Stornoway @ Manchester Academy
Travelling back to Manchester the weekend of the Lime Street Station close was well worth the hassle to see this one of a kind Brit indie folk band for the last time. I first discovered Stornoway with my Dad a few years ago, but only recently got the opportunity to see them live, which is bittersweet as the band decided they would be splitting in October 2016 after the Farewell Tour this spring.
The first thing I noticed when I arrived at Manchester Academy was the diversity in age among the crowd, a visual representation of how widely appealing Stornoway‘s music really is. After a crowd warm up from Canadian band Brasstronaut, we were momentarily distracted by a projected reel of photos and memories of the band’s time together. Then Stornoway took to the stage with their opening number ‘Between the Saltmarsh and the Sea’ from their most recent album Bonxie and ‘You Take Me As I am‘ from Tales of Terra Firma. The crowd gave a warm reception as the band wrapped up their introductory numbers and began to tell us how they’ve been trying a different delicacy from each of their stops on the tour. Greggs and chip buttys for Manchester, of course.
For me, the next part was my favourite of the whole gig and quite truthfully an aspect that made this one of the best gigs I’ve ever been to. Front man Brian Briggs announced that they were going to play a few unplugged versions of their songs, prompting waves of shushes between crowd members until it was so quiet you could hear a pin drop. Brian, alone, performed a hauntingly beautiful rendition of ‘November Song’, before being joined on the stage by Jonathan Ouin and brothers Oli and Rob Steadman to perform unplugged versions of ‘Get Low’ and ‘Josephine’. It really highlighted the raw talent that each of the boys possess and made me feel a tinge of sadness knowing this would be the last time I would hear the group live.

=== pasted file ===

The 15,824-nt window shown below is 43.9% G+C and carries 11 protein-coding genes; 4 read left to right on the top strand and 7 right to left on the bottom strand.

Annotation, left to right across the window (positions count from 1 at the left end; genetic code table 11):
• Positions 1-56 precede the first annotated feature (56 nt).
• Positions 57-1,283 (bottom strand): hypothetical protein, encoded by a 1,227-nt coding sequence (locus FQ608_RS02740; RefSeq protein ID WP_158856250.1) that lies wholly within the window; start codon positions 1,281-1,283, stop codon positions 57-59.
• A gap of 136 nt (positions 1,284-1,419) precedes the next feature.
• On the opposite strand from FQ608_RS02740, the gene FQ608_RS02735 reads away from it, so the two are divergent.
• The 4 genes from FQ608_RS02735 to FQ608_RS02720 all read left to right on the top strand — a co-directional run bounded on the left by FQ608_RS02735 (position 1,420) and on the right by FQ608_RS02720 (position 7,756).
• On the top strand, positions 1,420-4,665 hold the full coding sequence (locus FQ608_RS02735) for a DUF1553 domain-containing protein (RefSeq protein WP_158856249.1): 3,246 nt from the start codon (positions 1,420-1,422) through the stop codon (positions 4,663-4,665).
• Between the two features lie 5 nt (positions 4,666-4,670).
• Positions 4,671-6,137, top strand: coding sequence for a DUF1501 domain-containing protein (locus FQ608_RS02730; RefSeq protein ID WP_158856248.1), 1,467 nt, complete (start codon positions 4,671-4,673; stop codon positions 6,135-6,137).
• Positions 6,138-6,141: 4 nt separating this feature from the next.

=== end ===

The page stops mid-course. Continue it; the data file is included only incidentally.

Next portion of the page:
The rest of the gig was abundant with great songs from all of their albums such as ‘Farewell Appalachia,’ ‘I Saw You Blink,’ ‘Watching Birds,’ and one of my personal favourites ‘Love Song of the Beta Male’. You could not fault their enthusiasm nor their interaction with the audience. But possibly the most noticeable thing when watching them perform live was their blatant and sheer love for music and moving people with their lyrics.
The worst part about seeing such a fantastic band live is knowing that it has to come to an end at some point. Although there were so many other songs we would have all liked to have heard one last time, Stornoway provided an incredibly memorable farewell with their final performances to Manchester – ‘We are the Battery Human’ and ‘The Great Procrastinator’. The band ended their encore with a firm crowd favourite and the first song my Dad and I ever heard; ‘Zorbing’.
Stornoway are a band whom provide depth and feeling in their songs, something sometimes absent in other music today. They are a band that I believe deserved more fame and recognition than they earned in their 10 years together but that is perhaps what kept their gigs so intimate and special. Although the chance to see Stornoway live is now over, their music, like any great artist, will remain and I’d recommend you give any of their incredible albums a listen, but to start here’s a link to one of their first songs, ‘Zorbing’.